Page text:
Happy Birthday, Englebert Humperdinck!

 

Oh.  Wait.  Sorry.  Wrong Englebert Humperdinck.

“Wut!”  I hear you exclaim in disbelief.  There’s more than one Englebert Humperdinck?

Well, no…..

The “real” Englebert Humperdinck, born September 1, 1854 was a German composer best known for his opera Hänsel und Gretel, based on the Brothers Grimm fairy-tale of the same name.  Like many of his works, it sprang from a friend or family connection, or featured stories from childhood.  Hänsel und Gretel was the fully fleshed-out product of his sister’s request to compose some tunes for her daughters’ puppet show.  Humperdinck’s opera Konigskinder (King’s Children), which Humperdinck later turned into a standalone opera was first written as musical interludes to accompany a play written by the daughter of a friend.  Other works included Dornröschen (Sleeping Beauty), Bübchen’s Weihnachtstraum (Little Boy’s Christmas Dream), and Das Mirakel (The Miracle).

Humperdinck’s score for Das Mirakel was incorporated into the 1912 British silent movie, The Miracle (not to be confused with the German silent movie Das Mirakel released the same year).  Humperdinck’s Miracle, set in the Middle Ages, recounts the adventures of Megildis, a disobedient nun, who leaves the convent to with a knight for a series of adventures with good and evil.  Meanwhile, back at the convent, a statue of the Virgin Mary comes to life to take her place until Megildis, having been shown the error of her ways, returns–chastened and in tragic circumstances– on Christmas Eve to experience ‘the miracle.’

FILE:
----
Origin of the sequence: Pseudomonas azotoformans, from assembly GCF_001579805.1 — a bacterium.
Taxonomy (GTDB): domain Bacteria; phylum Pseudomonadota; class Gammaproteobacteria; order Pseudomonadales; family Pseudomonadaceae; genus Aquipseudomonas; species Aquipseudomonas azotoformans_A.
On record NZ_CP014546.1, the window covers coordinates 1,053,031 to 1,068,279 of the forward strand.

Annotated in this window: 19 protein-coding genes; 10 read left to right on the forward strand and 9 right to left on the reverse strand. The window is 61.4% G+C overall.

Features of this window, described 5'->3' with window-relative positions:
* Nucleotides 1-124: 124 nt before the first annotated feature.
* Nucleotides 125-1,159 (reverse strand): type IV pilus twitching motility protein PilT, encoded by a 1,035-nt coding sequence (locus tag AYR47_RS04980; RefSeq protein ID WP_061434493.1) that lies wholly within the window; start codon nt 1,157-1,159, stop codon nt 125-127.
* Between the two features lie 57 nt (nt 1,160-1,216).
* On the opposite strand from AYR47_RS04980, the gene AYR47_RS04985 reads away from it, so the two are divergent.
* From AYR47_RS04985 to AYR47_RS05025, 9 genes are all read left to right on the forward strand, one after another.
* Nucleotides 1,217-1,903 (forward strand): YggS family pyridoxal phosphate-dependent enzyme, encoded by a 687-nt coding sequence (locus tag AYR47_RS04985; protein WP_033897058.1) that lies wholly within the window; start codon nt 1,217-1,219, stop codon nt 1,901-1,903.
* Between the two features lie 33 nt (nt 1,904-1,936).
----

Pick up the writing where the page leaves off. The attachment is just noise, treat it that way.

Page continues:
Theologically incoherent (and worse) as it may be, the “Lyricscope play” was a rip-roaring success at its December 1912 world premiere at Covent Garden’s Royal Opera House, where it was accompanied by a full orchestra, a troupe of dancers in medieval costume, live sound effects such as church bells and crowd noises, and a chorus of at least 60. The piece-de-resistance though, was the single hand-colored print, making it one of the first full-length color feature films to ever be shown.  (Most of the film’s worldwide showings were in black-and-white).